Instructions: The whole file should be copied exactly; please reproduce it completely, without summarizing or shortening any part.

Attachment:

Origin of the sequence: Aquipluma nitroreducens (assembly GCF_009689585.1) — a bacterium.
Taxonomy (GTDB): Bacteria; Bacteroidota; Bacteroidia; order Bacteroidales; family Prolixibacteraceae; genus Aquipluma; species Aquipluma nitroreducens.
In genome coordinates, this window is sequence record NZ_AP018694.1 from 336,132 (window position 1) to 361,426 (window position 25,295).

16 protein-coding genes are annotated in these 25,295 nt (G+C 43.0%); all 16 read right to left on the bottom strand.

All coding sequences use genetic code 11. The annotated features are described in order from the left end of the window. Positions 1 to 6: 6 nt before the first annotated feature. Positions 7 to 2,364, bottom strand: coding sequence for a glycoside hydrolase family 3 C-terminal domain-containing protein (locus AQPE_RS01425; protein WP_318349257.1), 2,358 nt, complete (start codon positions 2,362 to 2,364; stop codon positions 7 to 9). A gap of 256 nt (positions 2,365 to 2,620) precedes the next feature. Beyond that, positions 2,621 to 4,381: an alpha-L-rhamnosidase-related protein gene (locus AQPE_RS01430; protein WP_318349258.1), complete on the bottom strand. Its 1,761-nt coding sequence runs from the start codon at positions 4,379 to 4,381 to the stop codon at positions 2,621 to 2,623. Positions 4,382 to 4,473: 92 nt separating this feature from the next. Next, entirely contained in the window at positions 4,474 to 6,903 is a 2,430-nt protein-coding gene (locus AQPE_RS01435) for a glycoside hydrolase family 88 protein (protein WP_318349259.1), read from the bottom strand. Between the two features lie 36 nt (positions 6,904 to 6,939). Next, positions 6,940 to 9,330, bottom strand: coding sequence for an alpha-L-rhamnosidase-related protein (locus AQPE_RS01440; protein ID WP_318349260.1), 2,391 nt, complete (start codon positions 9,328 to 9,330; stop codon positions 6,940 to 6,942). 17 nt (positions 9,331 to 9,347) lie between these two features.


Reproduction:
Origin of the sequence: Aquipluma nitroreducens (assembly GCF_009689585.1) — a bacterium.
Taxonomy (GTDB): Bacteria; Bacteroidota; Bacteroidia; order Bacteroidales; family Prolixibacteraceae; genus Aquipluma; species Aquipluma nitroreducens.
In genome coordinates, this window is sequence record NZ_AP018694.1 from 336,132 (window position 1) to 361,426 (window position 25,295).

16 protein-coding genes are annotated in these 25,295 nt (G+C 43.0%); all 16 read right to left on the bottom strand.

All coding sequences use genetic code 11. The annotated features are described in order from the left end of the window. Positions 1 to 6: 6 nt before the first annotated feature. Positions 7 to 2,364, bottom strand: coding sequence for a glycoside hydrolase family 3 C-terminal domain-containing protein (locus AQPE_RS01425; protein WP_318349257.1), 2,358 nt, complete (start codon positions 2,362 to 2,364; stop codon positions 7 to 9). A gap of 256 nt (positions 2,365 to 2,620) precedes the next feature. Beyond that, positions 2,621 to 4,381: an alpha-L-rhamnosidase-related protein gene (locus AQPE_RS01430; protein WP_318349258.1), complete on the bottom strand. Its 1,761-nt coding sequence runs from the start codon at positions 4,379 to 4,381 to the stop codon at positions 2,621 to 2,623. Positions 4,382 to 4,473: 92 nt separating this feature from the next. Next, entirely contained in the window at positions 4,474 to 6,903 is a 2,430-nt protein-coding gene (locus AQPE_RS01435) for a glycoside hydrolase family 88 protein (protein WP_318349259.1), read from the bottom strand. Between the two features lie 36 nt (positions 6,904 to 6,939). Next, positions 6,940 to 9,330, bottom strand: coding sequence for an alpha-L-rhamnosidase-related protein (locus AQPE_RS01440; protein ID WP_318349260.1), 2,391 nt, complete (start codon positions 9,328 to 9,330; stop codon positions 6,940 to 6,942). 17 nt (positions 9,331 to 9,347) lie between these two features.